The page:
Other than Ukraine enlivening the performance and giving Zlata a softer, less haughty look with make-up and hair, only Hungary made a notable change. That was to remove the microphone for the guitarist. It was only ever there for symmetry with the two other performers, because he never used it in the semi.
The average rating of songs was 6.7 – highest for any final I’ve rated and only just lower than SF1 this year at 6.9. Typically the average rating for ESC shows is mid 5s.
Semi Final 1
There were only two points that separated 8th, 9th and 10th from SF1. Ireland 52 points, Lithuania 53 and Estonia 54. Serbia 11th on 46, Montenegro 42, Croatia 38, Austria 27, Cyprus 11, Slovenia 8. It was a bad year for former Yugoslav states. Even with four in this SF, none could qualify. FYRM, in SF2, made it a total failure. Did Bosnia&H know something? They by-passed this year.
Serbia 6 – silly costumes and acting the song only confuses viewers if song is in a foreign language
Montenegro 8 – great performance, Nina on choruses was brilliant, it’s the rap sections that would alienate too many
Croatia 6 – probably just too steady to pique the interests of most; pity, nice song and performed well
Austria 7 – really nice opening and lovely voice; probably the song a bit ordinary
Cyprus 6 – no instant appeal
Slovenia 7 – only got votes from Croatia and Monenegro; it was performed well, and really lively, so its rejection was a surprise
Semi Final 2
There was a clear break between 10th and 11th in this semi final, with Georgia on 63 and San Marino on 47. Bulgaria next on 45, Switzerland 41, Israel 40, Albania 31, FYRM 28, Latvia 17. This semi also saw the completion of the Nordic bloc advance to the final, including lesser lights like Iceland (6th with 72 points) and Finland (9th with 64).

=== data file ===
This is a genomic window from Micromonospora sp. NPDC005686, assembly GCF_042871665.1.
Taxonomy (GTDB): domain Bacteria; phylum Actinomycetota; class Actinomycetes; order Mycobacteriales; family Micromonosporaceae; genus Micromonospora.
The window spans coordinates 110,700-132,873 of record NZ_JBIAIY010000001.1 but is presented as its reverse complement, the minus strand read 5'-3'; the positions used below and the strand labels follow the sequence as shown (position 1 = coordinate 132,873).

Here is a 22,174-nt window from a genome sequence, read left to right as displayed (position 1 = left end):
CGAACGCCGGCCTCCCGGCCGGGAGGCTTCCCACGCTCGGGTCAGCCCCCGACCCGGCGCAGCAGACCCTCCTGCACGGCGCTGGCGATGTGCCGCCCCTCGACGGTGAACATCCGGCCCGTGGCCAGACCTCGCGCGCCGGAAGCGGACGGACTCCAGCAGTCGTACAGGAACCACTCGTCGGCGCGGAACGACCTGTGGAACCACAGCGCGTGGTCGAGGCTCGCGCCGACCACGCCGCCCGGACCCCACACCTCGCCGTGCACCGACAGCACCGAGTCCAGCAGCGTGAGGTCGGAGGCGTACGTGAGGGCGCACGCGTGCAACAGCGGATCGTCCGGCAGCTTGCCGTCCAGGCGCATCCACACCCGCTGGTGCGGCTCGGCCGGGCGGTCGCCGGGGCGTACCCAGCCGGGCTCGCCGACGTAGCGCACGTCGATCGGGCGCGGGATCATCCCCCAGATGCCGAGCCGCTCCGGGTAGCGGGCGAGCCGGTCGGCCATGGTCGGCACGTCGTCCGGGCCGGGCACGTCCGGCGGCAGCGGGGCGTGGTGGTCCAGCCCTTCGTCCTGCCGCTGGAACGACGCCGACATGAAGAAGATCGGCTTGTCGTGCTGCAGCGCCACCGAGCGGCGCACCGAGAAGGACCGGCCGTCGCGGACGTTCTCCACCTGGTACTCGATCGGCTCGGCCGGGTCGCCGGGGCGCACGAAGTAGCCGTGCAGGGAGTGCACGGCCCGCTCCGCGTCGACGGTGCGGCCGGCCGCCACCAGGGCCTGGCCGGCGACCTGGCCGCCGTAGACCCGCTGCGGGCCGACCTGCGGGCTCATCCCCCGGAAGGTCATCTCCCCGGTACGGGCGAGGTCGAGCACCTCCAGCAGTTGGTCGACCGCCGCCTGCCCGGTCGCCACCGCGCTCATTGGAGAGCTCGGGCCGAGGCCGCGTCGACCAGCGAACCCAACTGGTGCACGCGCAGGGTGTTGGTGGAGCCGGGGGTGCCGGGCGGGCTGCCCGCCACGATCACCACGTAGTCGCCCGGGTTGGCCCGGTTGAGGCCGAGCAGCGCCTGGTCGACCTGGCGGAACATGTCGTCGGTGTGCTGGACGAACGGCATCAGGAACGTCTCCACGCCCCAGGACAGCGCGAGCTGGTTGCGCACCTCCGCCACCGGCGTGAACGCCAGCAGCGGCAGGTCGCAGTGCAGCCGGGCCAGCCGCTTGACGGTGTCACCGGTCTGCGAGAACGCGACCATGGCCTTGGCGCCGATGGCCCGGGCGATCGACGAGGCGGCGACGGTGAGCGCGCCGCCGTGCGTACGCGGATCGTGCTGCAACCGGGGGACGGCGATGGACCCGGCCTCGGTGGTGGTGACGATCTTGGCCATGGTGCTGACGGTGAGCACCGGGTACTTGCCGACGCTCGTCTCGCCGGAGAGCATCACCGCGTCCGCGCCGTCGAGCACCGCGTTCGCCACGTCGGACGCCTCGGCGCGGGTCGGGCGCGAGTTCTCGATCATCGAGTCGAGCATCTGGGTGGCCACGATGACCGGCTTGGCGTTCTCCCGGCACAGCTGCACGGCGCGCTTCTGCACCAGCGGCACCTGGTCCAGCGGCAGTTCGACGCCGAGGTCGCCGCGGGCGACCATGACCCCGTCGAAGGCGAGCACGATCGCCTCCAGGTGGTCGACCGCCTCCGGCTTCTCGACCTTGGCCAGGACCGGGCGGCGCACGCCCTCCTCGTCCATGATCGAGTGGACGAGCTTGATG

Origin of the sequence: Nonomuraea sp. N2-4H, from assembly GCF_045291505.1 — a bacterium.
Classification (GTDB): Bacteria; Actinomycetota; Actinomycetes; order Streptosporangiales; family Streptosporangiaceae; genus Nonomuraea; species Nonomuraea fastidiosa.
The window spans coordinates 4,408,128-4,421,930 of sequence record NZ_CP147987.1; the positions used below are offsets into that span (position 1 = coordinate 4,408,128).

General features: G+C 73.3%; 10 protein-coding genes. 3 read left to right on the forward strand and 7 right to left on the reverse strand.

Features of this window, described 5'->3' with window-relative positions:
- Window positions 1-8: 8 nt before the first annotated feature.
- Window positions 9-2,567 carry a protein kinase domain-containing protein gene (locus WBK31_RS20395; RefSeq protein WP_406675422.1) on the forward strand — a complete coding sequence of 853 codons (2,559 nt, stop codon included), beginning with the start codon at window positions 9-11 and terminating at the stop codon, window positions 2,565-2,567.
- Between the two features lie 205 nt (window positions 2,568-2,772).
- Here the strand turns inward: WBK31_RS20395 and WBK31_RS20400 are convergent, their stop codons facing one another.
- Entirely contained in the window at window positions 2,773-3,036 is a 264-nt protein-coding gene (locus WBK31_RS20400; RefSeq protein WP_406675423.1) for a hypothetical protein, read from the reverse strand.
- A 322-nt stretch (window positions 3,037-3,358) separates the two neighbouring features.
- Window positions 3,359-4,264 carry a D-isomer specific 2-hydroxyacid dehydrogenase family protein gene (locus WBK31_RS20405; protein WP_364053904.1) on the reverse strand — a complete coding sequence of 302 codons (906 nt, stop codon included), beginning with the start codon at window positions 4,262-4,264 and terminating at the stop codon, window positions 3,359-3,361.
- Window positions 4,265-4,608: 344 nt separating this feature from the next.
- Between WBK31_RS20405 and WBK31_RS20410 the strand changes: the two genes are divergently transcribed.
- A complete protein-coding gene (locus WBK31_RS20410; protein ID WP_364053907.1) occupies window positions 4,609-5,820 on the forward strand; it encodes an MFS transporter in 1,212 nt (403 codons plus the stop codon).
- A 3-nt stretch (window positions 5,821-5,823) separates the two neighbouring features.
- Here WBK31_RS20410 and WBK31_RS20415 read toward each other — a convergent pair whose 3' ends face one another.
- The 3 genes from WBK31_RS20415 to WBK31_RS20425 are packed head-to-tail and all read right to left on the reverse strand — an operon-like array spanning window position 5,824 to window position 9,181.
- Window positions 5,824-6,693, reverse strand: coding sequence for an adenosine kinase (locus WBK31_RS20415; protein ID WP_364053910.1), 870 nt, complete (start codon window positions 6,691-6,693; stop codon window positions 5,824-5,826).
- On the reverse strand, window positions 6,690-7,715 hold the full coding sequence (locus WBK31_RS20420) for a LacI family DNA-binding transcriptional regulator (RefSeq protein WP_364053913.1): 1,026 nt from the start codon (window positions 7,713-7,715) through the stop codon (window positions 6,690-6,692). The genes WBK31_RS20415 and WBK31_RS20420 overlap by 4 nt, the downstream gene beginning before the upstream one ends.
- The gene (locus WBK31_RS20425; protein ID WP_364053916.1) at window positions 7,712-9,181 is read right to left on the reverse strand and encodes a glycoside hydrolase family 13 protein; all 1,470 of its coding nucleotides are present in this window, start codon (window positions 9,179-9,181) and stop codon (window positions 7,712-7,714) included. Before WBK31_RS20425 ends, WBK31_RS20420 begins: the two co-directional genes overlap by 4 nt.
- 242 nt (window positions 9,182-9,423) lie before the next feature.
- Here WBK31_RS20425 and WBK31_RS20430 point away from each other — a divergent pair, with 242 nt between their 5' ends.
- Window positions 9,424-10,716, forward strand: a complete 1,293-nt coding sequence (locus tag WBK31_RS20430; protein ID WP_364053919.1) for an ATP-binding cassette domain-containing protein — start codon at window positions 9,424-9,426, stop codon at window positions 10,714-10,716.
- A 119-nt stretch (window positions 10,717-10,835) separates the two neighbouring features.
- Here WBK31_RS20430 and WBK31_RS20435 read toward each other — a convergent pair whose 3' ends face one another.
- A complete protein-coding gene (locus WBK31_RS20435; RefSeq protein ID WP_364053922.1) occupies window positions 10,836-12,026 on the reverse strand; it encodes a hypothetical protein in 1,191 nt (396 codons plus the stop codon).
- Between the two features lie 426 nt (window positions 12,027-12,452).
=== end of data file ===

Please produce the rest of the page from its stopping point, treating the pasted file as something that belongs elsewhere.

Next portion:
San Marino 9 – still stunned how this missed out; it was virtually flawless; maybe the slow start the problem
Bulgaria 5 – surprising weak vocals and average song
Switzerland 6 – need to do more than just standing in the line; the 95yo looked like a prop
Israel 6 – despite the powerful vocals, a song that takes many listens to like
Albania 8 – the best rock song for me; maybe too ethnic for others, plus the creepy guy at the start
FYRM 6 – too ethnic, otherwise enjoyable for me
Latvia 7 – a surprise was so poorly received
How’d my favourites go?
Top 10 before the final…
Top 10 after the final, with position changes…
Ukraine + 7
Some songs benefited from not being seen before (Italy), while others lost to over-exposure (Russia). Others like Belgium improved and improved. Note that at one stage they were my fourth worst song! Ukraine was only just outside my top 10, while Italy about 15th. Lithuania only just fell out of my top 10, while Germany didn’t live up to expectations. Worst songs all along were Sweden, Ireland, Greece and Romania, and they remained that way.